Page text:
We drove a rather winding road from Custer State Park to the Mt. Rushmore area. Our first view of the monument was a surprise as we made a tight turn on the edge of the opposing mountain. There they were! Just like their pictures.
After parking in the Xanterra (the concession management company) parking building, we walked up to the visitor's center and expansive viewing deck. We both enjoyed walking through the hall of flags. As we looked up we identified the states, but wondered why the Hawaiian flag looked so British.
Google Answer: Hawaii was once an independent kingdom. (1810 - 1893) The flag was designed at the request of King Kamehameha I. It has eight stripes of white, red and blue that represent the eight main islands. The flag of Great Britain is emblazoned in the upper left corner to honor Hawaii's friendship with the British.
We listened to a nice young ranger give a talk, and then took the President's Walk down around the base to the sculptor Borglum's Studio and back up to the Borglum View Terrace.
One of the neat things about being able to walk down below the sculpture, was to see the presidents from a different angle.
I couldn't help wondering what President Washington would think of Mr. Trump.
Or what any of them would think about the rhetoric being thrown about by the Republican party candidates, not to mention the media attention focused on Clinton and her emails.
Each of these four were both honored and vilified during their lifetimes. The nation turned a blind eye to their human failures, and recognized the strong leadership they showed in their administrations.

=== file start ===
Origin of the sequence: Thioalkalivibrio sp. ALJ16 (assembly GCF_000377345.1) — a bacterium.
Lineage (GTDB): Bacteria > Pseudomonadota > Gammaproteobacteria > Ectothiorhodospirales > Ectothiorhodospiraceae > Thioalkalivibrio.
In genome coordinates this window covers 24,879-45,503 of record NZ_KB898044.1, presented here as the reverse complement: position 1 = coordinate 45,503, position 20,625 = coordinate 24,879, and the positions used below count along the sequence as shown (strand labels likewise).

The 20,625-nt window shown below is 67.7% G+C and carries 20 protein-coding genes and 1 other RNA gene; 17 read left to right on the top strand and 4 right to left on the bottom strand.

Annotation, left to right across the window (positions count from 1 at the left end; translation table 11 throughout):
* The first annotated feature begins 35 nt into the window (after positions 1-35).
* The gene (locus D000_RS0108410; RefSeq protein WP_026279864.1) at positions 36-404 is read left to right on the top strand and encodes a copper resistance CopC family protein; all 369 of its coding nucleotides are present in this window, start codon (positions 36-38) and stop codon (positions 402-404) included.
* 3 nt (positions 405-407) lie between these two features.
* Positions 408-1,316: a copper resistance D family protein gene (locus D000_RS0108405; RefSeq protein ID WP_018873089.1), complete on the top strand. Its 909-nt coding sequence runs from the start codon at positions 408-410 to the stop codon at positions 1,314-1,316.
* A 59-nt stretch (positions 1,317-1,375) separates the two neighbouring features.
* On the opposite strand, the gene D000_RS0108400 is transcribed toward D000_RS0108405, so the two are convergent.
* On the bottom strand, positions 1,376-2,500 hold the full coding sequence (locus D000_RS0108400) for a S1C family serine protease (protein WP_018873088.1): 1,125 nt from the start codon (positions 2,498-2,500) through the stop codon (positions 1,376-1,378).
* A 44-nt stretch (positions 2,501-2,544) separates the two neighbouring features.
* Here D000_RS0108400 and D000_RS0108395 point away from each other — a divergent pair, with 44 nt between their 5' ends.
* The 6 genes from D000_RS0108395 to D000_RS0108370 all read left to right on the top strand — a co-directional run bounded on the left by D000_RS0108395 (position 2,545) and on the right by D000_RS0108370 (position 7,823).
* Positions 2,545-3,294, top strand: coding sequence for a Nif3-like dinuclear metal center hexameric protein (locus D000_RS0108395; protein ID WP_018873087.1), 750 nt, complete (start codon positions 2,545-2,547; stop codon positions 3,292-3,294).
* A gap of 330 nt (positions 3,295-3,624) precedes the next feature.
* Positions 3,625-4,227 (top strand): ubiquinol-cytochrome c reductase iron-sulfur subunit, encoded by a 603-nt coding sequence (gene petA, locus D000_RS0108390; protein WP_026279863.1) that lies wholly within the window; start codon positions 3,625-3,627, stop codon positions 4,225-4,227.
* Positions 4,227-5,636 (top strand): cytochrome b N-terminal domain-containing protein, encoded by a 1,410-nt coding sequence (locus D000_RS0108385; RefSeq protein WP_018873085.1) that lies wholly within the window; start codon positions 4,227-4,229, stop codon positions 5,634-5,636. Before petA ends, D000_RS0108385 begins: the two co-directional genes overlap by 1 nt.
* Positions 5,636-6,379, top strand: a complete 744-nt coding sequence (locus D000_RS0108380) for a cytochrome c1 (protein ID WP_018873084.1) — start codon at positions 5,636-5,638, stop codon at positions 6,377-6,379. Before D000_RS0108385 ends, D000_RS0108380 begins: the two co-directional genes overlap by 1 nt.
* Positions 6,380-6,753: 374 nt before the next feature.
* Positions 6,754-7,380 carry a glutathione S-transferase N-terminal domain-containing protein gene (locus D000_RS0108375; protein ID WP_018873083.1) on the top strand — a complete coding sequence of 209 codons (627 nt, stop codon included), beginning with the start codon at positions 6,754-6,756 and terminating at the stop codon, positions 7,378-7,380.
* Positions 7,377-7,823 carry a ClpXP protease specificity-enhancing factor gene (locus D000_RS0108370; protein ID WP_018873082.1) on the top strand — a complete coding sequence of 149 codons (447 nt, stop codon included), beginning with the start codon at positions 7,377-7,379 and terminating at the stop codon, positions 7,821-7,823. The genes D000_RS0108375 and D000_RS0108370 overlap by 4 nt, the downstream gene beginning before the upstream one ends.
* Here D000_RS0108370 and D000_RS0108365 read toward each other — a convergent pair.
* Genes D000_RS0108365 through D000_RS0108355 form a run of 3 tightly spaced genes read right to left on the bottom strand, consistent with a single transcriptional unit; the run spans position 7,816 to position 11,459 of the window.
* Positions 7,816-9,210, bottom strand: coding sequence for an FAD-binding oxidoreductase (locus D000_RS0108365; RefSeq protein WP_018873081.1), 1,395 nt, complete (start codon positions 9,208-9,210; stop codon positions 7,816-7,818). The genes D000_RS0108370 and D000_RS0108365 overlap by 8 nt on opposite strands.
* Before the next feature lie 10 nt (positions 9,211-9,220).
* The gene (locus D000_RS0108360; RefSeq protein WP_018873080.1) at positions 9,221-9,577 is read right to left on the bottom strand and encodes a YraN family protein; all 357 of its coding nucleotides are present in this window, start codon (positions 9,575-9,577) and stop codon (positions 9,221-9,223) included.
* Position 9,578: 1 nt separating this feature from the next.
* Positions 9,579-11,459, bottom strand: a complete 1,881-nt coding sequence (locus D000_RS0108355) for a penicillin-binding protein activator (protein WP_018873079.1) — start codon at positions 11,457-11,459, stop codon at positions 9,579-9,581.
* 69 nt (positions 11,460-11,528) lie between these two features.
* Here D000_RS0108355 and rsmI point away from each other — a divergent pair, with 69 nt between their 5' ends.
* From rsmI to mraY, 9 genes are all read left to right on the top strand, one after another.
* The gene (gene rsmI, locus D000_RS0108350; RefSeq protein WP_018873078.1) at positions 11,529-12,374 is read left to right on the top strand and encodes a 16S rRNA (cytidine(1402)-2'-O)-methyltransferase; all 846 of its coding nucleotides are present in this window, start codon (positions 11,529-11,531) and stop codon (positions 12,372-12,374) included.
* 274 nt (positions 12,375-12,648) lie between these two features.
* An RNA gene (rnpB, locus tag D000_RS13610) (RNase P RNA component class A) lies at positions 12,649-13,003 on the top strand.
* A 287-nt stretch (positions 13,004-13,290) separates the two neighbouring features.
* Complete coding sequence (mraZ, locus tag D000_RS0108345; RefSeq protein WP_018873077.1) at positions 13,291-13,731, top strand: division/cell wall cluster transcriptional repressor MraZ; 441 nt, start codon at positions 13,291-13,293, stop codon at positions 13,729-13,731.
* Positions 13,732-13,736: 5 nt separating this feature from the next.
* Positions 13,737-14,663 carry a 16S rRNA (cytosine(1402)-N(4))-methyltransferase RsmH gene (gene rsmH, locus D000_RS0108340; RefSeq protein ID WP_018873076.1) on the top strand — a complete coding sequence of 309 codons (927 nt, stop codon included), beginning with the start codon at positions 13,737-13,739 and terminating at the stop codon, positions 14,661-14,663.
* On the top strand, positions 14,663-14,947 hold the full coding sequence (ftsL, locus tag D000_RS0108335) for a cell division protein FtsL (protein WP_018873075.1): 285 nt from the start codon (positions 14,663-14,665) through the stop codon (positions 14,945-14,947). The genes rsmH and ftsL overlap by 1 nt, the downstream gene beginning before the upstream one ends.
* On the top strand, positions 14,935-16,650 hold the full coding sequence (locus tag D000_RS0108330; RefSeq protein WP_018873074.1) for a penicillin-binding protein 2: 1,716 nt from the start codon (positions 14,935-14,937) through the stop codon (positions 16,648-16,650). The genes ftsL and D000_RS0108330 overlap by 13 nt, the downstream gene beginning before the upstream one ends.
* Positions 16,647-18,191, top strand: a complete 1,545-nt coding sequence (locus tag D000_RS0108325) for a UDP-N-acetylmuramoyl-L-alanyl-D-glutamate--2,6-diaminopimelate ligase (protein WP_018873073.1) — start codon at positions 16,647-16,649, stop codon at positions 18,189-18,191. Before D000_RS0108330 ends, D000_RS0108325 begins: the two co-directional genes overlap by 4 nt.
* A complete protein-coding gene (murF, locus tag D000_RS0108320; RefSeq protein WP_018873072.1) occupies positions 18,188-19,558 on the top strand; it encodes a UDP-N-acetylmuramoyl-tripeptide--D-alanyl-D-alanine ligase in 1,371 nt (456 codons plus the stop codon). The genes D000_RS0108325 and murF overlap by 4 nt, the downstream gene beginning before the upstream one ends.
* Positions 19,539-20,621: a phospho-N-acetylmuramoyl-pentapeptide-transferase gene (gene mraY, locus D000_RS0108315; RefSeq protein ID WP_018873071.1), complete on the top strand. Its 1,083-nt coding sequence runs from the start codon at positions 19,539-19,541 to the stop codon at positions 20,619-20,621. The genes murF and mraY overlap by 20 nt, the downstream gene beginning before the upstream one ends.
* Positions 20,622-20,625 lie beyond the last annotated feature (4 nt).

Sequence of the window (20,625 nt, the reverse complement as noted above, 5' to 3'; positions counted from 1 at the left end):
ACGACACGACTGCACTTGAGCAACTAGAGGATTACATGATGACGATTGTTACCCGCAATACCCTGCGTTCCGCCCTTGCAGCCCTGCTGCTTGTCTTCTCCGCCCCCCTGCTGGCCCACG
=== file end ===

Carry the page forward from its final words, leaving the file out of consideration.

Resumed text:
Every four or eight years we see a new president take office. I often wonder what history will say about them in a hundred years or more. Will anyone ever carve a mountain image of Presidents Bush, Clinton, Bush and Obama?
We will all be dead and gone by then, so we will never know.
In the studio we learned more about how the mountain was carved, and looked at the artist's model.
The sculpture was never finished. Work stopped when it became apparent the country was heading into WW2. But even with only the heads included, it is an inspiring sight.
As tourists in the Black Hills, our trip would not be complete without also stopping in to see the Crazy Horse Memorial. The sculpture itself is clearly visible from the road, but there was much to read and see in the American Indian Museum, the Crazy Horse Visitor's center, and the artists home and studio.
This sculpture, a private venture, is many times larger than Mt. Rushmore. The original artist estimated it would take a hundred years to complete. It has been 67 since it was started, and although the artist has died, his family's non-profit foundation continues the work.
We took the short bus ride to the base of the mountain where we got a little better view of the face. You can take a van ride up to the area below his chin, but it cost $150 per person. Not in our budget!
The plaster model is on display on a patio area where you can compare it to the work on the mountain. You can see there's a lot left to do, but the fact that the mountain is now pretty much shaped like the sculpture means a lot has been accomplished!
We enjoyed looking at the many donated collections of American Indian artifacts and art work. The walls were covered with paintings, quilts, war bonnets, and photographs. I was particularly delighted with all the beadwork on display.
We learned the first glass beads were brought to America in 1492. Before they had beads, the Indians used porcupine quills to create their decorative work. As an artist myself, I can imagine the awe and excitement they must have felt when becoming acquainted with the colors and permanence of the beautiful Italian beads.
While at the Crazy Horse Memorial we were lucky to catch an Indian Dance demonstration done by these two.